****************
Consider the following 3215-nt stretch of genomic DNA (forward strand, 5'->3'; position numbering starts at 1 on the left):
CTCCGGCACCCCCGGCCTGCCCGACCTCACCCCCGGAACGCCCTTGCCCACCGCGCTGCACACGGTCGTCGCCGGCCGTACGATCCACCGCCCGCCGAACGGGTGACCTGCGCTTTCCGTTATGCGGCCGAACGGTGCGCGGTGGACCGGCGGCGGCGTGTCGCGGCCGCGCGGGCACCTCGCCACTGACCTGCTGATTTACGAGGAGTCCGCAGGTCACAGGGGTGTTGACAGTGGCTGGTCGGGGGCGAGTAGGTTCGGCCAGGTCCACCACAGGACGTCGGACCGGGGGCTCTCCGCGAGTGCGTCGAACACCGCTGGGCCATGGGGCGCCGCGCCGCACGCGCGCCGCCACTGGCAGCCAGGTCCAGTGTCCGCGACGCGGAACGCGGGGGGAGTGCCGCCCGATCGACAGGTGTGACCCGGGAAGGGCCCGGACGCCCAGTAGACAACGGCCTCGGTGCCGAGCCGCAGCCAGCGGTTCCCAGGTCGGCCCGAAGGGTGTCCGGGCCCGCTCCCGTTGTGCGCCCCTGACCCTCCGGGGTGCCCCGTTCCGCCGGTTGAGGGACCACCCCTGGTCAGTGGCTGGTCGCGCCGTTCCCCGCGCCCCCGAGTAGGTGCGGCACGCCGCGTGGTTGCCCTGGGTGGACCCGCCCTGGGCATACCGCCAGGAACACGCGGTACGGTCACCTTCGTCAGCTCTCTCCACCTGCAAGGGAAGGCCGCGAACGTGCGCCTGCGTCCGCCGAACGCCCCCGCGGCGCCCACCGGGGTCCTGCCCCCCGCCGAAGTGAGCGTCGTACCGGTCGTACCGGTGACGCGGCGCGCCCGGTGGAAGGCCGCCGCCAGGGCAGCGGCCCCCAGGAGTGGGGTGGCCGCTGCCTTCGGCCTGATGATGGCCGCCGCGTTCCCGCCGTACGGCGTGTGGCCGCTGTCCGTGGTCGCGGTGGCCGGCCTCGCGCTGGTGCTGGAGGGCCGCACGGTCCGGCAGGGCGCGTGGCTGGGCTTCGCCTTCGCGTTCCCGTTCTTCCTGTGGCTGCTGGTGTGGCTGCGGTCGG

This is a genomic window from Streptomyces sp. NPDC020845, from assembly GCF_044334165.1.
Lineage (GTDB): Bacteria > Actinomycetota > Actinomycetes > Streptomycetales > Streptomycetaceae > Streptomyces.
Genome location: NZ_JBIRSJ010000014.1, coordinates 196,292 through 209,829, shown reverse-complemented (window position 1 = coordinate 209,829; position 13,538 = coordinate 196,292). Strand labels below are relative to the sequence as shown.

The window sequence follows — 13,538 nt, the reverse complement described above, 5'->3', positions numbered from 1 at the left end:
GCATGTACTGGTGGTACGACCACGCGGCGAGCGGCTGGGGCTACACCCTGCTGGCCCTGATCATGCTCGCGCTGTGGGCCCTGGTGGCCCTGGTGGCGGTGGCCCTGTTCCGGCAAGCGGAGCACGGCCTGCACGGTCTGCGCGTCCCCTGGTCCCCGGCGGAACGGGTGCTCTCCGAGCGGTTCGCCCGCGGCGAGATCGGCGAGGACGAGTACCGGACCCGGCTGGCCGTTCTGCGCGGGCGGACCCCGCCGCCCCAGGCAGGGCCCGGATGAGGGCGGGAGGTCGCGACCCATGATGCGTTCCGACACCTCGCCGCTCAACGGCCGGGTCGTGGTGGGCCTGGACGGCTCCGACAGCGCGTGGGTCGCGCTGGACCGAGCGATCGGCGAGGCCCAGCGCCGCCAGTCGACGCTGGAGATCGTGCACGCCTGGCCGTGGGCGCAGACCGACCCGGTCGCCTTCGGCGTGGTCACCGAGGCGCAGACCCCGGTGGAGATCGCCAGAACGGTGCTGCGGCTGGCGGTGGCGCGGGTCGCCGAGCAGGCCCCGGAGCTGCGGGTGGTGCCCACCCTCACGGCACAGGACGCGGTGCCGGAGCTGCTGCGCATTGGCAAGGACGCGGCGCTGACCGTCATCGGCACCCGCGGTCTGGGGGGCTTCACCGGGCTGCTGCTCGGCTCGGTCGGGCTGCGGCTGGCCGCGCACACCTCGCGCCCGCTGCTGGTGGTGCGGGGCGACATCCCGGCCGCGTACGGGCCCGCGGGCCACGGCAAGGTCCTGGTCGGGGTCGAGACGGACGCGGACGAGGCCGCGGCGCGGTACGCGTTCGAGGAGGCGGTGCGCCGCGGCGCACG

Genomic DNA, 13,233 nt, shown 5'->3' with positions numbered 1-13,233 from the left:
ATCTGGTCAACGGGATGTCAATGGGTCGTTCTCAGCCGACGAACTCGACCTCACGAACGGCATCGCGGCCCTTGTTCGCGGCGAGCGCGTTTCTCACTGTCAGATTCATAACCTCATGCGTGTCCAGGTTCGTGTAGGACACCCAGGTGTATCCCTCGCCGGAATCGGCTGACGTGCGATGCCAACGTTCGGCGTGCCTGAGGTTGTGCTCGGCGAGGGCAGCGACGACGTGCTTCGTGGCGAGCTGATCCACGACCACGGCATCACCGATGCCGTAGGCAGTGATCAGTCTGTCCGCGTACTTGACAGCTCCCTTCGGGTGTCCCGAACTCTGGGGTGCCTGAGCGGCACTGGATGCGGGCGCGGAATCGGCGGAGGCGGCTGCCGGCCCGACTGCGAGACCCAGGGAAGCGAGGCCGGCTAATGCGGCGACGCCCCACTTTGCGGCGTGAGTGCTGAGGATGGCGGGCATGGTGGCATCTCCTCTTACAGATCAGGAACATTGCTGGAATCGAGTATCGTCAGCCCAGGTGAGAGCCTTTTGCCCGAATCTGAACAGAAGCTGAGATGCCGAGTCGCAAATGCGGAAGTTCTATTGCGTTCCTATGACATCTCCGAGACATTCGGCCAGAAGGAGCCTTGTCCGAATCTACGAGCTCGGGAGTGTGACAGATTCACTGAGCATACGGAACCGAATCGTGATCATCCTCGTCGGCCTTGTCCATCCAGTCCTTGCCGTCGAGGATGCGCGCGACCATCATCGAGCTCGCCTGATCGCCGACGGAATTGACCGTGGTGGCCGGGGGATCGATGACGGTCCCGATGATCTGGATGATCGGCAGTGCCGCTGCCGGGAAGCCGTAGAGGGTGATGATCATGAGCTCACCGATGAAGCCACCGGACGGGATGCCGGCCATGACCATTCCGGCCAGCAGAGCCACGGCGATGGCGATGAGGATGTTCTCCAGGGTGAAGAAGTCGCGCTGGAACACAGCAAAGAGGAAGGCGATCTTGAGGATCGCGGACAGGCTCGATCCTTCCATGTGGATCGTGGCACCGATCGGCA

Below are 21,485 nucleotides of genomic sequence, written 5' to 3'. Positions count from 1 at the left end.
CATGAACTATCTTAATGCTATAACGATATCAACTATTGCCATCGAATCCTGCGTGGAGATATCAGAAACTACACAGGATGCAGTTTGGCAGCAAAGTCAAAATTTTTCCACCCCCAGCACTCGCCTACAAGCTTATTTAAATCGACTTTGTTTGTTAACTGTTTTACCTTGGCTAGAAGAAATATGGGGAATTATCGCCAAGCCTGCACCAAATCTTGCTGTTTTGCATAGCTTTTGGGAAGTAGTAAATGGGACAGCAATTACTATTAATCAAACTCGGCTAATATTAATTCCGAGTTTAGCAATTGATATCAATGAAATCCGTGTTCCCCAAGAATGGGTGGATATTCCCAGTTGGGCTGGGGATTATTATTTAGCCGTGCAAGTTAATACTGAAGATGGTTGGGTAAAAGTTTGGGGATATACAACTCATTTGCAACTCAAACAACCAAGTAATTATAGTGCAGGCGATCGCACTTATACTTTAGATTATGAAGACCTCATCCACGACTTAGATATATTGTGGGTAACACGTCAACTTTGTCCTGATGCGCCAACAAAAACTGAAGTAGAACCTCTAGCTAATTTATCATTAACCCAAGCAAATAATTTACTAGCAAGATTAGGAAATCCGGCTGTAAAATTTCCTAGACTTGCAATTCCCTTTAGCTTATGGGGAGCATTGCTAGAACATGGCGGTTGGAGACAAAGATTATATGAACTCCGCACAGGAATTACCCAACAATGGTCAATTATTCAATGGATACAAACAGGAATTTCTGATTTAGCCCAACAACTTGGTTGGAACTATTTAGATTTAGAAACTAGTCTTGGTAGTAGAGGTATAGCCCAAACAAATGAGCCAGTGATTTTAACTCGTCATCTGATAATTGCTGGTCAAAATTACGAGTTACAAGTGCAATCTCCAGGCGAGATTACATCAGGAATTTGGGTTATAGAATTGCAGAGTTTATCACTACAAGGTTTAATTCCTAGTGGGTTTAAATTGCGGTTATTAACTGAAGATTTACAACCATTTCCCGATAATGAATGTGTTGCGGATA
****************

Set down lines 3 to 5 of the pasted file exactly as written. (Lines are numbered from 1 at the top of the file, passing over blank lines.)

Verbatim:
This is a genomic window from Streptomyces sp. NPDC020845, from assembly GCF_044334165.1.
Lineage (GTDB): Bacteria > Actinomycetota > Actinomycetes > Streptomycetales > Streptomycetaceae > Streptomyces.
Genome location: NZ_JBIRSJ010000014.1, coordinates 196,292 through 209,829, shown reverse-complemented (window position 1 = coordinate 209,829; position 13,538 = coordinate 196,292). Strand labels below are relative to the sequence as shown.